A bit of a left field option - Lincolnshire Wolds. Close to the sea, fab rolling countryside, Lincoln is decent, good road/rail, not far from York (which is another good shout but more pricey). Brilliant road bike country, some decent mountain biking. Very good weather, some lovely villages, some lovely pubs. You'll get a lot of house for your loot.

Bit shit for climbing, mind.

1
 Joel Perkin 20 Aug 2021
In reply to RobertHepburn:

Launceston, Cornwall

I’ve just moved here from Bude, as I couldn’t afford to buy in Bude. Easy access to the North Cornish Coast, Dartmoor, Bodmin Moor and within an hour of all the cities in the South West! Not fair from West Penwith or South Devon either…

Post edited at 19:23
In reply to RobertHepburn:

Despite my comments about the weather in Hebden Bridge, it is a nice place. Got its own cultural scene, between Manchester and Leeds (nearer to Leeds, but the train line to Manchester is better). Lots of great climbing, fell and trail running, walking, mountain biking, road biking (hills though, that might not be your thing). The town itself is fairly busy, but not outrageously. Politically there is a significant green fringe, although a lot of the hippies have been pushed to cheaper locations along the valley, they have Tory MP though.

 GDes 20 Aug 2021

Another vote for South Devon (but not necessarily Bovey!). Excellent road and mountain biking, climbing, dws, beaches, Moor... 

If you want a fairly interesting small town close to all that, Totnes probably fits your bill. Decent climate too. 

In reply to RobertHepburn:

Great Ayton - excellent pork pies, Roseberry Toping, access to Middelsborough - it really does tick all of your boxes I think?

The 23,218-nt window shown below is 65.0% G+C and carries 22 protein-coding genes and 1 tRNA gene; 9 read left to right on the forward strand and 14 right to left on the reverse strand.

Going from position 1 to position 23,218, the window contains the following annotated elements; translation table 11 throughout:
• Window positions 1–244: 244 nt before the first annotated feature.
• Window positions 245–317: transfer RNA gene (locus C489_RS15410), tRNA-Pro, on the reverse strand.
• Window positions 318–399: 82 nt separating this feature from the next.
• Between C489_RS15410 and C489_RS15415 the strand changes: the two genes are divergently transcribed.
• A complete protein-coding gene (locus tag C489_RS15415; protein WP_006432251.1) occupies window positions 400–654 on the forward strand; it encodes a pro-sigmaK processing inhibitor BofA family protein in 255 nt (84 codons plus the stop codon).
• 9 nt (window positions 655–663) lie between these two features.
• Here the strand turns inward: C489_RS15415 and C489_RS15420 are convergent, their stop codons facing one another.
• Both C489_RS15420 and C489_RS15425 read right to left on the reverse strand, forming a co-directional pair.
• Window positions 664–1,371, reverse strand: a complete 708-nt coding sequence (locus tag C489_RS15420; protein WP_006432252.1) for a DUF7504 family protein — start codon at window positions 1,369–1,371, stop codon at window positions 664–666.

1
In reply to TheDrunkenBakers:

> A bit of a left field option - Lincolnshire Wolds.

There are certainly plenty of those  

In reply to Allovesclimbin:

> Northumberland 

I was amazed how far I had to scroll down before I found this!

Seconded.

In reply to The New NickB:

> Despite my comments about the weather in Hebden Bridge, it is a nice place. Got its own cultural scene, between Manchester and Leeds (nearer to Leeds, but the train line to Manchester is better). Lots of great climbing, fell and trail running, walking, mountain biking, road biking (hills though, that might not be your thing). The town itself is fairly busy, but not outrageously. Politically there is a significant green fringe, although a lot of the hippies have been pushed to cheaper locations along the valley, they have Tory MP though.

My memory/multiples memories is of a very dark, damp claustrophobic place with very poor road access from either direction (that's right: there's just the one road through it).

In reply to Gordon Stainforth:

As a proud Lancastrian, I can say with some certainty that your memory is being very unfair about Hebden Bridge, West Yorkshire.

 Mike-W-99 20 Aug 2021
In reply to Dr.S at work:

> Great Ayton - excellent pork pies, Roseberry Toping, access to Middelsborough - it really does tick all of your boxes I think?